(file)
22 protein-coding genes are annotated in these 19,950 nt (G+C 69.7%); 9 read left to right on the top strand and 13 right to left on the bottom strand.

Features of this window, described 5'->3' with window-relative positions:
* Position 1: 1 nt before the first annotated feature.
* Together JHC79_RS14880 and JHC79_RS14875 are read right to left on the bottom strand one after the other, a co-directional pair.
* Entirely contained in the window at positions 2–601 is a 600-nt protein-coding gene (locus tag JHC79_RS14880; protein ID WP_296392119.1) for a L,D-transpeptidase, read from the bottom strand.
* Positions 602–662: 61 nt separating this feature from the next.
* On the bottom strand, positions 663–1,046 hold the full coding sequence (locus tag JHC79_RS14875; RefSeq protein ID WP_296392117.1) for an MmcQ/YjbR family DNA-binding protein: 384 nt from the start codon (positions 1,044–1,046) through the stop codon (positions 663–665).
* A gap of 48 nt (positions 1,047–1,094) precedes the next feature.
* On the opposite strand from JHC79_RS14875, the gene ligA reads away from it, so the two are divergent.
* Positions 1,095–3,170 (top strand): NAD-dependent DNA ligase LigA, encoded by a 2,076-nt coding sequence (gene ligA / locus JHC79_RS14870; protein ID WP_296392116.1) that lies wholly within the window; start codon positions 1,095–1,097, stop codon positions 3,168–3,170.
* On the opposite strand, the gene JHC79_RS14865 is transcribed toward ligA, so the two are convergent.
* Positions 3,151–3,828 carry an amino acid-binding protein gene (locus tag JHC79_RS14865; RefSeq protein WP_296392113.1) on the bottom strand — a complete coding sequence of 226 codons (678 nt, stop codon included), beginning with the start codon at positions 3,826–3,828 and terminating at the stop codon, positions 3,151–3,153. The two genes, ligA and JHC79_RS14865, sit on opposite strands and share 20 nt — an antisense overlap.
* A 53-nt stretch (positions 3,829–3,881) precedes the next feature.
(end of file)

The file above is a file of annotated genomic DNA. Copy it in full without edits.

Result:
22 protein-coding genes are annotated in these 19,950 nt (G+C 69.7%); 9 read left to right on the top strand and 13 right to left on the bottom strand.

Features of this window, described 5'->3' with window-relative positions:
* Position 1: 1 nt before the first annotated feature.
* Together JHC79_RS14880 and JHC79_RS14875 are read right to left on the bottom strand one after the other, a co-directional pair.
* Entirely contained in the window at positions 2–601 is a 600-nt protein-coding gene (locus tag JHC79_RS14880; protein ID WP_296392119.1) for a L,D-transpeptidase, read from the bottom strand.
* Positions 602–662: 61 nt separating this feature from the next.
* On the bottom strand, positions 663–1,046 hold the full coding sequence (locus tag JHC79_RS14875; RefSeq protein ID WP_296392117.1) for an MmcQ/YjbR family DNA-binding protein: 384 nt from the start codon (positions 1,044–1,046) through the stop codon (positions 663–665).
* A gap of 48 nt (positions 1,047–1,094) precedes the next feature.
* On the opposite strand from JHC79_RS14875, the gene ligA reads away from it, so the two are divergent.
* Positions 1,095–3,170 (top strand): NAD-dependent DNA ligase LigA, encoded by a 2,076-nt coding sequence (gene ligA / locus JHC79_RS14870; protein ID WP_296392116.1) that lies wholly within the window; start codon positions 1,095–1,097, stop codon positions 3,168–3,170.
* On the opposite strand, the gene JHC79_RS14865 is transcribed toward ligA, so the two are convergent.
* Positions 3,151–3,828 carry an amino acid-binding protein gene (locus tag JHC79_RS14865; RefSeq protein WP_296392113.1) on the bottom strand — a complete coding sequence of 226 codons (678 nt, stop codon included), beginning with the start codon at positions 3,826–3,828 and terminating at the stop codon, positions 3,151–3,153. The two genes, ligA and JHC79_RS14865, sit on opposite strands and share 20 nt — an antisense overlap.
* A 53-nt stretch (positions 3,829–3,881) precedes the next feature.